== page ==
Felix Salmon discusses an unwalkable part of Jerusalem:
One look at the map and you can tell this is not a walkable neighborhood. Yes, Jerusalem is hilly, but there are lots of walkable hilly cities: San Francisco and Lisbon spring to mind. This area, to the west of the city, is relatively new; it was clearly built with the idea that people would get around first and foremost using their own personal cars.
What’s more, the Holyland development seems to be targeted at Americans, who are used to the suburban lifestyle, like it a lot, and are attracted by developments which can claim to be “surrounded by 15 acres of green park”. Residential towers can be fine things, but they become very bad neighbors when they’re surrounded by nothing.
I suspect that what’s going on here is a classic case of Nimbyism: Jerusalem has a growing population, it needs a lot more residential square footage, but the locals in Jerusalem proper refuse to allow developers to build up. So those developers retreat to the hills, where, attempting to make a virtue out of necessity, they create luxury towers as removed as possible from the bustle of urban life.
I’m not quite sure what to make of this post. Salmon seems to have highlighted just one part of Jerusalem and then tries to expand the conversation to the city level. Here are a few thoughts in response:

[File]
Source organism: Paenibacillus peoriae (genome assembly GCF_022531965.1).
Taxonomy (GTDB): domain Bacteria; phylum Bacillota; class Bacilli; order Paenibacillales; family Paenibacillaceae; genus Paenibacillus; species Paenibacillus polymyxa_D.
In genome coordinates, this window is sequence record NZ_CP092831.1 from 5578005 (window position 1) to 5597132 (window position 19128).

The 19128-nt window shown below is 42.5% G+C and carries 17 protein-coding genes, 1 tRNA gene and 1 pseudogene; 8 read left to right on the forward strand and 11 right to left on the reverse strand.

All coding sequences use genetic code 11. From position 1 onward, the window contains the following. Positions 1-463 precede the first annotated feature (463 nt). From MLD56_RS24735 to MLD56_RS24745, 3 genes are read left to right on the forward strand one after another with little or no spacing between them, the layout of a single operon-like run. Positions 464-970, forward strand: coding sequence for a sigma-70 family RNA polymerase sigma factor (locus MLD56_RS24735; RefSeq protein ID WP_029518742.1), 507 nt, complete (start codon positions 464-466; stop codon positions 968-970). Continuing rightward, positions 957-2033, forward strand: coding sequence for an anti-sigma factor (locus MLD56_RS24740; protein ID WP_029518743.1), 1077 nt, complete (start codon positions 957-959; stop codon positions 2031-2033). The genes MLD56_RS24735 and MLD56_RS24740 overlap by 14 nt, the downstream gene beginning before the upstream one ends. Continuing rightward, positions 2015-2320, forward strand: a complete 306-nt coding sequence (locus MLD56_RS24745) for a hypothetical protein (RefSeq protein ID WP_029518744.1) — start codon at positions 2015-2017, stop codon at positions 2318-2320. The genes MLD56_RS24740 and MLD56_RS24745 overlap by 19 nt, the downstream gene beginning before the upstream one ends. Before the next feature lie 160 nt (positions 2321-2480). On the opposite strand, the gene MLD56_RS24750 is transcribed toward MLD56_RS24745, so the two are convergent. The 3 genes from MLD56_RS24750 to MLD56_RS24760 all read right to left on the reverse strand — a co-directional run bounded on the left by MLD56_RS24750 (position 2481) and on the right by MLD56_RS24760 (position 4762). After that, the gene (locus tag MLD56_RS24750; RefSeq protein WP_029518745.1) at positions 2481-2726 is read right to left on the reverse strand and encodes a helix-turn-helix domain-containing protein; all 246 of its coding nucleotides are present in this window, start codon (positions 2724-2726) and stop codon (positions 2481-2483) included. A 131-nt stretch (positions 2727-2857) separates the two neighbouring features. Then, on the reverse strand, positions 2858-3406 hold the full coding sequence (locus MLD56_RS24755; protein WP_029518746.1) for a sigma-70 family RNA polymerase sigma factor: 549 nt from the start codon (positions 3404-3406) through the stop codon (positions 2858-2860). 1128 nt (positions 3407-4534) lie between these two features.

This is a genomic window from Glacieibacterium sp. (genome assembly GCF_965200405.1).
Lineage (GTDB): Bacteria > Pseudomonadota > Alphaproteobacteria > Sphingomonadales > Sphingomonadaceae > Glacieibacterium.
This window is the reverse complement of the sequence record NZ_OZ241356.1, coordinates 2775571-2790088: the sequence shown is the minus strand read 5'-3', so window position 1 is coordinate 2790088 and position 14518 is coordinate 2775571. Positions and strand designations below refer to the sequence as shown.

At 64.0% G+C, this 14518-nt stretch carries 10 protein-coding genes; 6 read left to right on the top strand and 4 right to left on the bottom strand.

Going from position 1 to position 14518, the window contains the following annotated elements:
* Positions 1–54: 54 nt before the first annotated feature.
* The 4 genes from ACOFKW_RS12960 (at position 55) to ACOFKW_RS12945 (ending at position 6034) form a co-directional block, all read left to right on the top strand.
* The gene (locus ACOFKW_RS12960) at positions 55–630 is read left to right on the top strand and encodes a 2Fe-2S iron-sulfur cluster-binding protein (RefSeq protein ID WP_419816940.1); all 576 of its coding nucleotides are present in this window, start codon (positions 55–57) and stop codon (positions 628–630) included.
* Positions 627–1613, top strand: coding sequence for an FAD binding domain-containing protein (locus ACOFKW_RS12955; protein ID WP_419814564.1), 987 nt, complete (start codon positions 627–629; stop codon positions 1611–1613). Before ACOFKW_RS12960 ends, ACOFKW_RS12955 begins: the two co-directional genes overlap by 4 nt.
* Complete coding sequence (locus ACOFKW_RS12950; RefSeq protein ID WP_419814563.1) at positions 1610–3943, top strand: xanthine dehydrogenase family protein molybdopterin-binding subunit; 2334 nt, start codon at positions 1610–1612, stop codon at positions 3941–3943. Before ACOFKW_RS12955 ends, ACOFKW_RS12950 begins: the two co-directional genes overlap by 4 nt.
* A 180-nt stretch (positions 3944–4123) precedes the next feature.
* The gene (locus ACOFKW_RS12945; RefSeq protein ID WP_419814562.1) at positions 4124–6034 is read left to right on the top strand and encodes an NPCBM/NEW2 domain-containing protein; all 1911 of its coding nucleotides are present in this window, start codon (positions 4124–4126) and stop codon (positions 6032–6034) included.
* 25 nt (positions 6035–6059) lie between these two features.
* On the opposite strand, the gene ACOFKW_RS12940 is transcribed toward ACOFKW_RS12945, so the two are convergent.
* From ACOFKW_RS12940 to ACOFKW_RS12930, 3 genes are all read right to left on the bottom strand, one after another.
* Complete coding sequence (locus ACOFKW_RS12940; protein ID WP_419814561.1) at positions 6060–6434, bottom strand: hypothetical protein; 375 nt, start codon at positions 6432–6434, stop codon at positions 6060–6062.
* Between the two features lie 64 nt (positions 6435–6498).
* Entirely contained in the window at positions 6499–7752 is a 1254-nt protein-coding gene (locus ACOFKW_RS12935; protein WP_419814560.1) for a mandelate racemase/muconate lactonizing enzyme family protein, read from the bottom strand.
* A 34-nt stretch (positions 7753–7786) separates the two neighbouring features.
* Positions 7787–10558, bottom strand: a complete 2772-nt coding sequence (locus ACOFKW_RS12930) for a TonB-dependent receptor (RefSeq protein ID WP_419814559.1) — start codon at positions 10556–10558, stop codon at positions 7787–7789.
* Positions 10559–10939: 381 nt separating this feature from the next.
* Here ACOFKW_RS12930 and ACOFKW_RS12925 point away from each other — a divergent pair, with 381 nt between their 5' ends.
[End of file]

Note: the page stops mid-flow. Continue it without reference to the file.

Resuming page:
1. My guess is that these “unwalkable” parts tend to be more modern and it’s interesting that Salmon notes that this was intended to appeal to Americans. There are cultural differences about what counts as “good” or “desirable” development. I wonder how much Jane Jacob’s classic (which Salmon cites as a model of good development) has been utilized in non-American settings.
2. Perhaps the better question to ask here is what cities have effectively used zoning and other regulations to limit developments like this. Some cities use zoning more than others.
3. The NIMBY conjecture is interesting but it sounds like the reverse of the American context: the large building is pushed to the edge of the city because tall buildings don’t fit the character of the historic central area.
4. This reminds me of a paper idea I had years ago about the grid system found in places like Manhattan. This format is not just physically simpler to navigate or plan but it also reduces the cognitive work pedestrians must do. Because everything is similar and relatively easy to find, the grid is an example of “extended cognition.”
5. Does Jerusalem have walkability scores?